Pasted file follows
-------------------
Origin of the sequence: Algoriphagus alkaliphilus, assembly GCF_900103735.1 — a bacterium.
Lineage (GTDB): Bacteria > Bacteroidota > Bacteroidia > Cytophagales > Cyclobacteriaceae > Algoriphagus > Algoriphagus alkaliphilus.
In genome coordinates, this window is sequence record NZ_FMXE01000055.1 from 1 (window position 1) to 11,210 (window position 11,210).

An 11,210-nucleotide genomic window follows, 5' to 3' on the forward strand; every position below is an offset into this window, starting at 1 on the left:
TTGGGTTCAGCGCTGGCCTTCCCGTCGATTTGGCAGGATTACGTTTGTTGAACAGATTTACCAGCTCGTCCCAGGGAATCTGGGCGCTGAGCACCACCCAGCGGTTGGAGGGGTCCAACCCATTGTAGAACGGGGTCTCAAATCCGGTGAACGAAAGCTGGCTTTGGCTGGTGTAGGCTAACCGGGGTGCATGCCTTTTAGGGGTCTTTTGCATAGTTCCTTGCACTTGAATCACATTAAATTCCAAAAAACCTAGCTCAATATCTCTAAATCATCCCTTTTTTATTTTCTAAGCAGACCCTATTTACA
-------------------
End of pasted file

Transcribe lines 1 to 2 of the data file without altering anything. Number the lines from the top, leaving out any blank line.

Origin of the sequence: Algoriphagus alkaliphilus, assembly GCF_900103735.1 — a bacterium.
Lineage (GTDB): Bacteria > Bacteroidota > Bacteroidia > Cytophagales > Cyclobacteriaceae > Algoriphagus > Algoriphagus alkaliphilus.